Departing Director of Field Work Term Tammy Fraser: Interview

By Tenara Calem '15

Tammy Fraser, Director of FWT at the College, announced last month that she will be leaving Bennington on April 30th. The BFP interviewed her about her time at the school.

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BFP: How did you come to find this job at Bennington?

Tammy: I was working at Vassar College at the time and my husband was working at Albany.  We were both commuting about an hour, so I needed to find something with a shorter commute.  I actually saw an ad in the paper, believe it or not, and decided to apply, and I started in May of 2004.

BFP: How was FWT different when you started?

Tammy: The program itself was similar in that students found their own jobs, completed essays and evaluations.  Everything else was on paper, which really surprised me.  The first year I was here there were all different colored forms for everything – a pink form for registration of housing, a blue form for grants – everything.  The computer system was this old access database on the intranet, so you could only access it at Bennington.  There were binders in the office full of sites, so people would come in and look through all the papers to find jobs.  The processes were very different, and there was no primary or supplementary hours, it was all just one job.  There was also no summer deferral.  Everything just had to happen in the winter.

BFP: What were your thoughts on FWT coming in from outside Bennington?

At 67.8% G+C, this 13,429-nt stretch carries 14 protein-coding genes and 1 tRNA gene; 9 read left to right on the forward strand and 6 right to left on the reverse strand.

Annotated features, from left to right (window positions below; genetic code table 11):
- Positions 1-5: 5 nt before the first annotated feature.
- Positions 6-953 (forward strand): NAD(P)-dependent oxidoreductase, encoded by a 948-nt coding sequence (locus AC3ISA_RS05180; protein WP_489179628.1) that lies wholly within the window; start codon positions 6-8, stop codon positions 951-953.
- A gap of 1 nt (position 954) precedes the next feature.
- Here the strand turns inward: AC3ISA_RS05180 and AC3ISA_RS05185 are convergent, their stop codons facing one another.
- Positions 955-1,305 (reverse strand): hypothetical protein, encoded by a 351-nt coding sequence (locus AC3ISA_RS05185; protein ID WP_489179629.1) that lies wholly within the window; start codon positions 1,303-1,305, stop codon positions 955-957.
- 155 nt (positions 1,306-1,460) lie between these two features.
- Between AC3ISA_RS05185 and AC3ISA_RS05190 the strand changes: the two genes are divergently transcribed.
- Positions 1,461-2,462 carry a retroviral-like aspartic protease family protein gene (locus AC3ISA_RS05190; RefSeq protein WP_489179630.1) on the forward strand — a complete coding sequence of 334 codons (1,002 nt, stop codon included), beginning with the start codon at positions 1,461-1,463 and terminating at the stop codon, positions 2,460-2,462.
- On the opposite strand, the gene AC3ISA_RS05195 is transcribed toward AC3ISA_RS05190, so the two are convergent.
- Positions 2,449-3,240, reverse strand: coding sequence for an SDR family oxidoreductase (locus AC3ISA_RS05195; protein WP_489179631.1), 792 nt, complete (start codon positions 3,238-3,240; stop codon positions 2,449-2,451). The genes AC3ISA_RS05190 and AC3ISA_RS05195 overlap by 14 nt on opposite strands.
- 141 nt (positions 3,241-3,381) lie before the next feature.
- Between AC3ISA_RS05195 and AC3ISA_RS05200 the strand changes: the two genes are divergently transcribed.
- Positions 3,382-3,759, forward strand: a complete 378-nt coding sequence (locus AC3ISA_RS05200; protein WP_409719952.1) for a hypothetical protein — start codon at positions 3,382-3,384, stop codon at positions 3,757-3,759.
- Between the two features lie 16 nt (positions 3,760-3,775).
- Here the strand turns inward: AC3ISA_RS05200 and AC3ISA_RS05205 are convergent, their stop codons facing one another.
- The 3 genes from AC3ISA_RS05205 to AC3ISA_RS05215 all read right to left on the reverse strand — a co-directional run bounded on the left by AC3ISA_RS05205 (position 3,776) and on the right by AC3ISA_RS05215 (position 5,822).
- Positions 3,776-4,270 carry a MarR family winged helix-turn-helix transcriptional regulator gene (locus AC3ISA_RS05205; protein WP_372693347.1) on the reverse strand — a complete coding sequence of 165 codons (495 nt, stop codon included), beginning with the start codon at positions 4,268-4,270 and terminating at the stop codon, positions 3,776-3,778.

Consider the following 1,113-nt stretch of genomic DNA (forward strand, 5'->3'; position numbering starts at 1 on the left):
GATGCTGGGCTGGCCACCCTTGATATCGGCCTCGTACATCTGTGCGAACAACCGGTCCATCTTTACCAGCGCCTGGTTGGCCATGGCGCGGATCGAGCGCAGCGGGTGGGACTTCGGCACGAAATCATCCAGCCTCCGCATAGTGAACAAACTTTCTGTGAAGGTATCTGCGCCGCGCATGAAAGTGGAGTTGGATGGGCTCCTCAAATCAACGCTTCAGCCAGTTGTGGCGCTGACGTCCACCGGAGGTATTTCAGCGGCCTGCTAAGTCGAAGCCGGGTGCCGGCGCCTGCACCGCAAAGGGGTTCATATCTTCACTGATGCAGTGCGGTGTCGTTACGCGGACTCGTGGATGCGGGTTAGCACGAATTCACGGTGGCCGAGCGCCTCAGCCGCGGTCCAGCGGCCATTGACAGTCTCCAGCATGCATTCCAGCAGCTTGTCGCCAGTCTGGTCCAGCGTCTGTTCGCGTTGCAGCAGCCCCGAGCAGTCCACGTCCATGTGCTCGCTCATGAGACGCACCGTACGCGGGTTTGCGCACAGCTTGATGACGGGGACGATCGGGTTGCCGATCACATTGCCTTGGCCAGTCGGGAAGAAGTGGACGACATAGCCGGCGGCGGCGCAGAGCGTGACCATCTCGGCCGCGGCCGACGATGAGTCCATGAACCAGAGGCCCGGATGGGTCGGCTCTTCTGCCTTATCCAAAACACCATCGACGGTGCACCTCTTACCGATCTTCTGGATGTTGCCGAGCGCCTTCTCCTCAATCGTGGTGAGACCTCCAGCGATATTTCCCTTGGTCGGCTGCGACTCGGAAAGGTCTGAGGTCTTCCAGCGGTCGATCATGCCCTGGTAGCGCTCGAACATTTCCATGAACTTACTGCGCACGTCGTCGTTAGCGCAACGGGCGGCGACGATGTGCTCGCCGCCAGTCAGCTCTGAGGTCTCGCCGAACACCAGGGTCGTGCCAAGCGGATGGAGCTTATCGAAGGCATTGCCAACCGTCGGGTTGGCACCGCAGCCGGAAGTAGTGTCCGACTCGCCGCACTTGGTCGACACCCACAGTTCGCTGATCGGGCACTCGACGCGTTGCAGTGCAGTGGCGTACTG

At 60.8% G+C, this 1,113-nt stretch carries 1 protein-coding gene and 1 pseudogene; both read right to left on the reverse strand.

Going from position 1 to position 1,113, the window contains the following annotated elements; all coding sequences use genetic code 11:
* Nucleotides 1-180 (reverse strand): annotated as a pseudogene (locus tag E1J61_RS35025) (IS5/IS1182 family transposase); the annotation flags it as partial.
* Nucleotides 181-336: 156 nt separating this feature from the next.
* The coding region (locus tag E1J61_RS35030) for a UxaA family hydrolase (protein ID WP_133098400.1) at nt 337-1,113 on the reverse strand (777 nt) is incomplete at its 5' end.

Tammy: I was really excited about it, because I worked with career development before I came here, and one of the biggest challenges in career development is getting students involved in the workforce before the spring semester of their senior year.  This seemed like a really good way to get students to think about the next step.  I don’t think there’s a difference between the “college world” and the “real world” – it’s all real.  I see the value of students working off campus or having summer jobs, etc.  There are students who aren’t necessarily successful in school who often shine in applied learning.  It’s a really nice thing to go hand in hand and can really boost someone’s confidence.

BFP: What was the hardest thing about the job?

Tammy:  Then, I think it was just dealing with the paperwork.  Now, I think a challenge is just looking at what FWT’s role can be at the College, and to really find ways to better integrate it into the plan process.  Sometimes it feels like it’s not as integrated as it could be. Things are sort of geared by calendar, which makes it really hard.  The challenge is knowing that not everything we do is effective for student learning.  We are bound by certain constraints, but I don’t know how to overcome that.

BFP: There’s a consensus with at least some of the students here that while FWT is a great idea theoretically, the rest of the world just doesn’t operate on Bennington’s calendar.  What are your thoughts on that?

Tammy: I absolutely agree.  I would love to see – and again, this is a calendar challenge – FWT be longer.  I think that would be great for students and for sites.  In all honesty, I wish more people had taken advantage of the summer deferral option when you do have a bigger period of time.  Maybe that’ll be something that could be more institutionalized in the future.  I think those are real legitimate concerns.  It’s a question worth looking into: what is so sacred about winter?

BFP: What was your favorite part of the job?

Tammy: I love working with students, I really do.  I love it when students come in questioning.  People think that they’re complaining, but I love it when people contact me to question the late fee, and I explain: alright, this is why.  Do you have suggestions for a better way to do it?  I found that 90% of the students here are just fantastic – and the 10% here that are challenging, that’ll all wash out in the end too.  I’m sure there are plenty of people here who find me to be challenging too, and that’s okay!  That happens in the world.  But the student involvement at any college, but especially Bennington – that’s what I love the most.

Malia Guyer-Stevens